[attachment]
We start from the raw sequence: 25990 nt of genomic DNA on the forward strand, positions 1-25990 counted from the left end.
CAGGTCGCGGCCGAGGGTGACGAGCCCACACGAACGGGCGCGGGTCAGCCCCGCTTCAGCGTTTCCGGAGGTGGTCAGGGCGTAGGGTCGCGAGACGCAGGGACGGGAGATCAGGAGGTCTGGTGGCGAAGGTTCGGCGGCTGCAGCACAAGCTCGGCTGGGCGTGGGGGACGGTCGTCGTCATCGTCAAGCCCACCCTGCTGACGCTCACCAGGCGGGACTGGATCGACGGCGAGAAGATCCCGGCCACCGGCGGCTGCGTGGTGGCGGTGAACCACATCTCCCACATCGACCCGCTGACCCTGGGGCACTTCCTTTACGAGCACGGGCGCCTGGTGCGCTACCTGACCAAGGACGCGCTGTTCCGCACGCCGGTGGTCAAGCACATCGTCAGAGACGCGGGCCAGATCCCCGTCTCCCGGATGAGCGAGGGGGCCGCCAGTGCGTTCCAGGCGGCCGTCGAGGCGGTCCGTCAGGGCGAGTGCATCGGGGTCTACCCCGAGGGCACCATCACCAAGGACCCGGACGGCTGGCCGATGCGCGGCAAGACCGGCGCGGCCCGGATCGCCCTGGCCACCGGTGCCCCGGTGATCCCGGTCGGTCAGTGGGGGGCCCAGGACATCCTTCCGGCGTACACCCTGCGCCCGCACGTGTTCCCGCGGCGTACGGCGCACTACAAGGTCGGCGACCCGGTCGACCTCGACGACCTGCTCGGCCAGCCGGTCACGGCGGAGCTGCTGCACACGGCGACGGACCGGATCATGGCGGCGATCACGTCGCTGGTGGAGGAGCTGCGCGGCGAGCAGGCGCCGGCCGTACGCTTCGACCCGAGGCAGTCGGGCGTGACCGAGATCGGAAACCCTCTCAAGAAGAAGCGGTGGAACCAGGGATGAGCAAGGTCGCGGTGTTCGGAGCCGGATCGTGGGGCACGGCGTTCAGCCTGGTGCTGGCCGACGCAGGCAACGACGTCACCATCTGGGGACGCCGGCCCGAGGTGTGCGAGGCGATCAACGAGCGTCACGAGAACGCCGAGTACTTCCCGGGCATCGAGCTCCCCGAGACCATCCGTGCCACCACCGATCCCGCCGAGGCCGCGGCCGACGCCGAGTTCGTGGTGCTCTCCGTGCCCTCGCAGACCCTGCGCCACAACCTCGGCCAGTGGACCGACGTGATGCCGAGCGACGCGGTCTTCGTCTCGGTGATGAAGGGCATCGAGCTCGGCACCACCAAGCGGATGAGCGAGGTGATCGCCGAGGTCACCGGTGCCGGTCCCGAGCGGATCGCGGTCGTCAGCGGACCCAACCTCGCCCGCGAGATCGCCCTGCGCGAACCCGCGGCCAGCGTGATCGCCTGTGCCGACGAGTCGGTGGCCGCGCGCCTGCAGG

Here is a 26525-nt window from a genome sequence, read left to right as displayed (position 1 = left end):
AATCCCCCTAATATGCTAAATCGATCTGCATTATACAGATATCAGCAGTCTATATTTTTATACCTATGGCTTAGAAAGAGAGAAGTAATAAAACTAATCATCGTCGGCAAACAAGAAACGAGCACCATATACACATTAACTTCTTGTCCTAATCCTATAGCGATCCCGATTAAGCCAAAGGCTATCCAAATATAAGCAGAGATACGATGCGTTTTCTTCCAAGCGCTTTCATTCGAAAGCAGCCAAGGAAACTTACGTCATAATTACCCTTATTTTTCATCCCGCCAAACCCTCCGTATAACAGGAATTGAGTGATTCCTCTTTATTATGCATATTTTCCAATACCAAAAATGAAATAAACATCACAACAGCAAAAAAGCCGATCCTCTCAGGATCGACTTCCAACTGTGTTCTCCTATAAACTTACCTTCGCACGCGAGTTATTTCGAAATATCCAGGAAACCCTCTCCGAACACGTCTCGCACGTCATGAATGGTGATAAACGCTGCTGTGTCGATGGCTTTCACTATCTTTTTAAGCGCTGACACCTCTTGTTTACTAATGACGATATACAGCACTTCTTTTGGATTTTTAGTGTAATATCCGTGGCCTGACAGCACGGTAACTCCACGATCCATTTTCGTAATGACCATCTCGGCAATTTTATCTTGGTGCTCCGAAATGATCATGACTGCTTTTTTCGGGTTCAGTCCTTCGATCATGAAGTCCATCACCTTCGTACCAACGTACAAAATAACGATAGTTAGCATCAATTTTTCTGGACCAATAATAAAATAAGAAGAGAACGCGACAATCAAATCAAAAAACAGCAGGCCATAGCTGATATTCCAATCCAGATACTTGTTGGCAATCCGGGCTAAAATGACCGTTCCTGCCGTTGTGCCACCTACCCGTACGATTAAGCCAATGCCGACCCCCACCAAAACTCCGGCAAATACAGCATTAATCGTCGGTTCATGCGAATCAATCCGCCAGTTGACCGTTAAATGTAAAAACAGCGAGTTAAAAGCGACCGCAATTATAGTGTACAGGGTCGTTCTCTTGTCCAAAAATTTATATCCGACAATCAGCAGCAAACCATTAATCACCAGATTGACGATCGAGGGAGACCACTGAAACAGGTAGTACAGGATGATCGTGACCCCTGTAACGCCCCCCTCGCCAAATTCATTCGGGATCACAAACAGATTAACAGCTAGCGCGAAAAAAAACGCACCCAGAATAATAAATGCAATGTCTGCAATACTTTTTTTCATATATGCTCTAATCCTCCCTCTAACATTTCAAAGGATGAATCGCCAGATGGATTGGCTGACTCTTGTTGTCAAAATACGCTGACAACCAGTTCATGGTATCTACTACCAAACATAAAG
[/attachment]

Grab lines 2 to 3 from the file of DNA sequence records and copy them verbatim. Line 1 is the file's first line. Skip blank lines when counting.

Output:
CAGGTCGCGGCCGAGGGTGACGAGCCCACACGAACGGGCGCGGGTCAGCCCCGCTTCAGCGTTTCCGGAGGTGGTCAGGGCGTAGGGTCGCGAGACGCAGGGACGGGAGATCAGGAGGTCTGGTGGCGAAGGTTCGGCGGCTGCAGCACAAGCTCGGCTGGGCGTGGGGGACGGTCGTCGTCATCGTCAAGCCCACCCTGCTGACGCTCACCAGGCGGGACTGGATCGACGGCGAGAAGATCCCGGCCACCGGCGGCTGCGTGGTGGCGGTGAACCACATCTCCCACATCGACCCGCTGACCCTGGGGCACTTCCTTTACGAGCACGGGCGCCTGGTGCGCTACCTGACCAAGGACGCGCTGTTCCGCACGCCGGTGGTCAAGCACATCGTCAGAGACGCGGGCCAGATCCCCGTCTCCCGGATGAGCGAGGGGGCCGCCAGTGCGTTCCAGGCGGCCGTCGAGGCGGTCCGTCAGGGCGAGTGCATCGGGGTCTACCCCGAGGGCACCATCACCAAGGACCCGGACGGCTGGCCGATGCGCGGCAAGACCGGCGCGGCCCGGATCGCCCTGGCCACCGGTGCCCCGGTGATCCCGGTCGGTCAGTGGGGGGCCCAGGACATCCTTCCGGCGTACACCCTGCGCCCGCACGTGTTCCCGCGGCGTACGGCGCACTACAAGGTCGGCGACCCGGTCGACCTCGACGACCTGCTCGGCCAGCCGGTCACGGCGGAGCTGCTGCACACGGCGACGGACCGGATCATGGCGGCGATCACGTCGCTGGTGGAGGAGCTGCGCGGCGAGCAGGCGCCGGCCGTACGCTTCGACCCGAGGCAGTCGGGCGTGACCGAGATCGGAAACCCTCTCAAGAAGAAGCGGTGGAACCAGGGATGAGCAAGGTCGCGGTGTTCGGAGCCGGATCGTGGGGCACGGCGTTCAGCCTGGTGCTGGCCGACGCAGGCAACGACGTCACCATCTGGGGACGCCGGCCCGAGGTGTGCGAGGCGATCAACGAGCGTCACGAGAACGCCGAGTACTTCCCGGGCATCGAGCTCCCCGAGACCATCCGTGCCACCACCGATCCCGCCGAGGCCGCGGCCGACGCCGAGTTCGTGGTGCTCTCCGTGCCCTCGCAGACCCTGCGCCACAACCTCGGCCAGTGGACCGACGTGATGCCGAGCGACGCGGTCTTCGTCTCGGTGATGAAGGGCATCGAGCTCGGCACCACCAAGCGGATGAGCGAGGTGATCGCCGAGGTCACCGGTGCCGGTCCCGAGCGGATCGCGGTCGTCAGCGGACCCAACCTCGCCCGCGAGATCGCCCTGCGCGAACCCGCGGCCAGCGTGATCGCCTGTGCCGACGAGTCGGTGGCCGCGCGCCTGCAGG

Here is a 26525-nt window from a genome sequence, read left to right as displayed (position 1 = left end):